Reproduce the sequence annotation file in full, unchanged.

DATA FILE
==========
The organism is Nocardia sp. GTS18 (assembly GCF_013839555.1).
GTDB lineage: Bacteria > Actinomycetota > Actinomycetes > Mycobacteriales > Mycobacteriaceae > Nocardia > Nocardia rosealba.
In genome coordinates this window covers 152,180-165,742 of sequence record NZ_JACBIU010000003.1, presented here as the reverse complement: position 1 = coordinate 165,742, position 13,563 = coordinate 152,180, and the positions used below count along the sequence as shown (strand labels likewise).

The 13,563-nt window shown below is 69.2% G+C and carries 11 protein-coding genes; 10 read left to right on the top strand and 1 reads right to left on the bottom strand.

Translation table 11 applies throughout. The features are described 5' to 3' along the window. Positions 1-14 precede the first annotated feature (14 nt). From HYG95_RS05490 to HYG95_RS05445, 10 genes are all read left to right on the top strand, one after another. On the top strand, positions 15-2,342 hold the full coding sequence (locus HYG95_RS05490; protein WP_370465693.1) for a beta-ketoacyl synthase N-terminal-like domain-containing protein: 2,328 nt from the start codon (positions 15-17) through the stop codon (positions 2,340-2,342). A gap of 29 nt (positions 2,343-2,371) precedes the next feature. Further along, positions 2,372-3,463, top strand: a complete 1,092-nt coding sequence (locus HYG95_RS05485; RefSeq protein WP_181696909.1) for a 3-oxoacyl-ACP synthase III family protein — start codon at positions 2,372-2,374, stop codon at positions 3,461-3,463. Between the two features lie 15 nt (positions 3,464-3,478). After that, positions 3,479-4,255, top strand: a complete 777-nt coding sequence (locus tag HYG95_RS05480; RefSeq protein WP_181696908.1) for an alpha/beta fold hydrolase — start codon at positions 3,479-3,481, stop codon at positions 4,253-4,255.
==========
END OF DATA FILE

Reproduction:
The organism is Nocardia sp. GTS18 (assembly GCF_013839555.1).
GTDB lineage: Bacteria > Actinomycetota > Actinomycetes > Mycobacteriales > Mycobacteriaceae > Nocardia > Nocardia rosealba.
In genome coordinates this window covers 152,180-165,742 of sequence record NZ_JACBIU010000003.1, presented here as the reverse complement: position 1 = coordinate 165,742, position 13,563 = coordinate 152,180, and the positions used below count along the sequence as shown (strand labels likewise).

The 13,563-nt window shown below is 69.2% G+C and carries 11 protein-coding genes; 10 read left to right on the top strand and 1 reads right to left on the bottom strand.

Translation table 11 applies throughout. The features are described 5' to 3' along the window. Positions 1-14 precede the first annotated feature (14 nt). From HYG95_RS05490 to HYG95_RS05445, 10 genes are all read left to right on the top strand, one after another. On the top strand, positions 15-2,342 hold the full coding sequence (locus HYG95_RS05490; protein WP_370465693.1) for a beta-ketoacyl synthase N-terminal-like domain-containing protein: 2,328 nt from the start codon (positions 15-17) through the stop codon (positions 2,340-2,342). A gap of 29 nt (positions 2,343-2,371) precedes the next feature. Further along, positions 2,372-3,463, top strand: a complete 1,092-nt coding sequence (locus HYG95_RS05485; RefSeq protein WP_181696909.1) for a 3-oxoacyl-ACP synthase III family protein — start codon at positions 2,372-2,374, stop codon at positions 3,461-3,463. Between the two features lie 15 nt (positions 3,464-3,478). After that, positions 3,479-4,255, top strand: a complete 777-nt coding sequence (locus tag HYG95_RS05480; RefSeq protein WP_181696908.1) for an alpha/beta fold hydrolase — start codon at positions 3,479-3,481, stop codon at positions 4,253-4,255.